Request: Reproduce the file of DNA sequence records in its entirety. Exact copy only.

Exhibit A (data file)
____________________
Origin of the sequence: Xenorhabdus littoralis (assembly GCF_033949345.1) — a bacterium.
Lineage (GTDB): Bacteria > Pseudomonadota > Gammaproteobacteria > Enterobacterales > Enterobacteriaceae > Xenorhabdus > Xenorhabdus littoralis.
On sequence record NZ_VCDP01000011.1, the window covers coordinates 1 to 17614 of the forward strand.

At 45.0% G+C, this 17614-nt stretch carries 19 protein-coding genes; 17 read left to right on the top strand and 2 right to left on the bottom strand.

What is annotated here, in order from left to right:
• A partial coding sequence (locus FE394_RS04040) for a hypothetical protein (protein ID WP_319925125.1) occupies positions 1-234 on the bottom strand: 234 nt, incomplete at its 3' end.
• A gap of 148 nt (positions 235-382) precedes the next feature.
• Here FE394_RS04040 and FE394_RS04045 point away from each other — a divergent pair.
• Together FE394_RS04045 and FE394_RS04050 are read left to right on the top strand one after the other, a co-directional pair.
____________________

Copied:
Origin of the sequence: Xenorhabdus littoralis (assembly GCF_033949345.1) — a bacterium.
Lineage (GTDB): Bacteria > Pseudomonadota > Gammaproteobacteria > Enterobacterales > Enterobacteriaceae > Xenorhabdus > Xenorhabdus littoralis.
On sequence record NZ_VCDP01000011.1, the window covers coordinates 1 to 17614 of the forward strand.

At 45.0% G+C, this 17614-nt stretch carries 19 protein-coding genes; 17 read left to right on the top strand and 2 right to left on the bottom strand.

What is annotated here, in order from left to right:
• A partial coding sequence (locus FE394_RS04040) for a hypothetical protein (protein ID WP_319925125.1) occupies positions 1-234 on the bottom strand: 234 nt, incomplete at its 3' end.
• A gap of 148 nt (positions 235-382) precedes the next feature.
• Here FE394_RS04040 and FE394_RS04045 point away from each other — a divergent pair.
• Together FE394_RS04045 and FE394_RS04050 are read left to right on the top strand one after the other, a co-directional pair.